My job involves viewing extremely graphic footage of workplace incidents, vehicle collisions and unlawful pornographic material. The only thing my workplace has offered is a security screen so no others are impacted. What are my employer's responsibilities?

You may find our 'What are Psychosocial Hazards?' page helpful. It delves into Vicarious Trauma, which arises when workers are exposed to traumatic content or encounter distressing details during their work.

The CPSU, representing the Victorian Public Service, has established a website aimed at raising awareness and introducing practices to prevent or reduce the impact of vicarious trauma. The website's content applies to all organisations whose staff engage with traumatic content in their work. It provides information on various approaches to prevent vicarious trauma, including:

Moreover, the Institute for Safety, Compensation and Recovery Research (ISCRR) is actively involved in multiple ongoing projects related to vicarious trauma in the workplace. They've highlighted that vicarious trauma is a concept not widely understood. The ISCRR has created an explanatory video outlining the differences between direct and vicarious trauma, while also spotlighting opportunities to prevent worker exposure.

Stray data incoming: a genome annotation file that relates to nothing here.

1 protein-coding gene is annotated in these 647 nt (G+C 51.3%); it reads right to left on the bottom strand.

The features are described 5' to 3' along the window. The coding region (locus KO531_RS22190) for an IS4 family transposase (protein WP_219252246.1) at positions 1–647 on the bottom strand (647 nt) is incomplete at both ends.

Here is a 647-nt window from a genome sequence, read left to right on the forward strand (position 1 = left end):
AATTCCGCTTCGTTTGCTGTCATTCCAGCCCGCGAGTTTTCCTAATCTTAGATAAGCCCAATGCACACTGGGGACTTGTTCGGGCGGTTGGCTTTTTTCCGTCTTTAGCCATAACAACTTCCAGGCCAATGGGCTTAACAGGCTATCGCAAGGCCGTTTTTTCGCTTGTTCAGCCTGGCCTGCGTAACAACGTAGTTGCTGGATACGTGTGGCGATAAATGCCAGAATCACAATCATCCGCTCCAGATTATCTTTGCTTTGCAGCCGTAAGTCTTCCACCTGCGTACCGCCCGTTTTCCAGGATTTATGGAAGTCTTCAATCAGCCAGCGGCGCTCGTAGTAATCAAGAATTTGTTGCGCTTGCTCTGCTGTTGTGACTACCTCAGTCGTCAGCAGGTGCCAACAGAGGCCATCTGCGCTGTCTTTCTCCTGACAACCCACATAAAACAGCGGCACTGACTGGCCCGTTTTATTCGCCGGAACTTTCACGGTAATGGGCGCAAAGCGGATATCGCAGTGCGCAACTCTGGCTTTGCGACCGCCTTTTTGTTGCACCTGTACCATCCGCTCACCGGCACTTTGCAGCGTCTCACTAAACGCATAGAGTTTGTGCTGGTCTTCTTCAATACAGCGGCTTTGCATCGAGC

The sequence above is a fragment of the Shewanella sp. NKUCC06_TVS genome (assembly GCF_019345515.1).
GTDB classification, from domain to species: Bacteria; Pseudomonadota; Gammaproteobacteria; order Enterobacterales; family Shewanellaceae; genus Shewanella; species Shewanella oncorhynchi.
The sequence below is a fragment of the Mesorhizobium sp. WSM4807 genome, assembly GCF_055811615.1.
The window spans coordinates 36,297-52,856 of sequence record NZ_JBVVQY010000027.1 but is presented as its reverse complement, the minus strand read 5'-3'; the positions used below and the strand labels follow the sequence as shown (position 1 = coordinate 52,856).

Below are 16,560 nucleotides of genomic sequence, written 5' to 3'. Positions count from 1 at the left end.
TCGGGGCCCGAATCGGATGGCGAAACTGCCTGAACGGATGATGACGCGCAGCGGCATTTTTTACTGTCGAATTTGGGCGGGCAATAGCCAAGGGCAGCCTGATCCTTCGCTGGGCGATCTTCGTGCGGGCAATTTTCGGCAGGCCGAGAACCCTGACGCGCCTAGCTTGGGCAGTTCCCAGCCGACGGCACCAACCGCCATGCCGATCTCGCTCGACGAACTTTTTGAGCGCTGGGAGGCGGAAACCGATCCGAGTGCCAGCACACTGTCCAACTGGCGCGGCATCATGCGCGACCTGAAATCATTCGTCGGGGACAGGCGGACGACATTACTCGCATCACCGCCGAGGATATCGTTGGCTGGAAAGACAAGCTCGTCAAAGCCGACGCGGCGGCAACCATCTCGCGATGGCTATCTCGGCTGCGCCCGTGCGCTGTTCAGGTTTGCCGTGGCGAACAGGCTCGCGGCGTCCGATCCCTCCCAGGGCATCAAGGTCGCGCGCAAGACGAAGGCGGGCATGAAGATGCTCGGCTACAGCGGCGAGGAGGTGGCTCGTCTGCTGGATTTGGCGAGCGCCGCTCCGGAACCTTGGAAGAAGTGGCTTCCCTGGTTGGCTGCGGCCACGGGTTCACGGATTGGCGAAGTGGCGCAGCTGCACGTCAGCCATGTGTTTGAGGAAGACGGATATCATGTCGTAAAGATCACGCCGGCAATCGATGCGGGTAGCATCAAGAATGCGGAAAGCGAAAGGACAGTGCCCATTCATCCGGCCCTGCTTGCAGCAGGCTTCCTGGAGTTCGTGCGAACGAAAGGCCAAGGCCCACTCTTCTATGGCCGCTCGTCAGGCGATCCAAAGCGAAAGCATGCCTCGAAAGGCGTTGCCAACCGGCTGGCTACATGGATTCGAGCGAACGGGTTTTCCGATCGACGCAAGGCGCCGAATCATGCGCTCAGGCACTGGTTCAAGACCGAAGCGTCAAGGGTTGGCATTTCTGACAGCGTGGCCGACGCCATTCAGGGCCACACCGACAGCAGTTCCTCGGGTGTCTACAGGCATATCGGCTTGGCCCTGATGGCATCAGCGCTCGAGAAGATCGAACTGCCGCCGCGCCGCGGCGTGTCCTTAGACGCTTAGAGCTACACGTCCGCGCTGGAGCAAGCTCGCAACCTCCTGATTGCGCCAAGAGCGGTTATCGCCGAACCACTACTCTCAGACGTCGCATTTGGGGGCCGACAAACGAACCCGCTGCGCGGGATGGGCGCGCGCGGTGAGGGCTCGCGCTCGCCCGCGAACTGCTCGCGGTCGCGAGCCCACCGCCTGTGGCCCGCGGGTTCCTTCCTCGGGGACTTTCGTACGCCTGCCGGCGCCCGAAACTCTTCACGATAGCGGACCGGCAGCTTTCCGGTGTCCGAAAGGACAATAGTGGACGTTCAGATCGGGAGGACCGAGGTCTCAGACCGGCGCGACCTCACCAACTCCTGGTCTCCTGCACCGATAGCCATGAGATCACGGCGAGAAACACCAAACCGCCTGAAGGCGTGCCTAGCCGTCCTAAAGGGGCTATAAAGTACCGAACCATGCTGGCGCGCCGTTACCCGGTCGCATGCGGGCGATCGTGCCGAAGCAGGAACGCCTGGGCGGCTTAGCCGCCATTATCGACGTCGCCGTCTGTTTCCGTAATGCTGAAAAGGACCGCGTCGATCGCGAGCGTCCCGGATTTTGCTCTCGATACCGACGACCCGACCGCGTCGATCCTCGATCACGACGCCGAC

Work together with your DWG to collectively figure out the best approach. Then, bring up the matter officially with your employer, using the given information and highlighting their duty to ensure safe work systems and environment.

If resolution isn’t achieved following this consultation, consider completing a record of consultation form, attaching the employer's response, and allowing 24 hours for reconsideration. Then, you'll be in a position to issue a Provisional Improvement Notice (PIN), granting your employer the minimum required time to comply or challenge the PIN by contacting WorkSafe to investigate the matter.

For further details, refer to our Resolution of Issues webpage.

It's important to note that understanding our rights is only one aspect—we also need the means to enforce these rights within the law while maintaining a productive relationship with our employer.

We strongly urge you to contact your Union, as they employ experienced officials who can provide additional support, advice, and representation should you and your DWG require it.

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